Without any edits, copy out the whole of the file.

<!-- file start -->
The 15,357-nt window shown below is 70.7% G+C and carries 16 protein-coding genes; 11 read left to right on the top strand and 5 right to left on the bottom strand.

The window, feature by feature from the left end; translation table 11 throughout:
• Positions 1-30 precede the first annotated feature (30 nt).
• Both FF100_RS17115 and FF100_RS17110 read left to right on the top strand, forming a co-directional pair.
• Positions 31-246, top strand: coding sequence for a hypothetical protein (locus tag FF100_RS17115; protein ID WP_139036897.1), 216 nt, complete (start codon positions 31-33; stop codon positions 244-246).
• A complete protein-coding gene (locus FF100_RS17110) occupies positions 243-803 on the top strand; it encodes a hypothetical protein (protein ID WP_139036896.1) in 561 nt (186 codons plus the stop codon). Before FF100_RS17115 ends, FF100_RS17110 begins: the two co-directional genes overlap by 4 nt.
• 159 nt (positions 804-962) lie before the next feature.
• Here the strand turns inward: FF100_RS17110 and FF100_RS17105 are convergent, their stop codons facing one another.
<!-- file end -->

The 15,357-nt window shown below is 70.7% G+C and carries 16 protein-coding genes; 11 read left to right on the top strand and 5 right to left on the bottom strand.

The window, feature by feature from the left end; translation table 11 throughout:
• Positions 1-30 precede the first annotated feature (30 nt).
• Both FF100_RS17115 and FF100_RS17110 read left to right on the top strand, forming a co-directional pair.
• Positions 31-246, top strand: coding sequence for a hypothetical protein (locus tag FF100_RS17115; protein ID WP_139036897.1), 216 nt, complete (start codon positions 31-33; stop codon positions 244-246).
• A complete protein-coding gene (locus FF100_RS17110) occupies positions 243-803 on the top strand; it encodes a hypothetical protein (protein ID WP_139036896.1) in 561 nt (186 codons plus the stop codon). Before FF100_RS17115 ends, FF100_RS17110 begins: the two co-directional genes overlap by 4 nt.
• 159 nt (positions 804-962) lie before the next feature.
• Here the strand turns inward: FF100_RS17110 and FF100_RS17105 are convergent, their stop codons facing one another.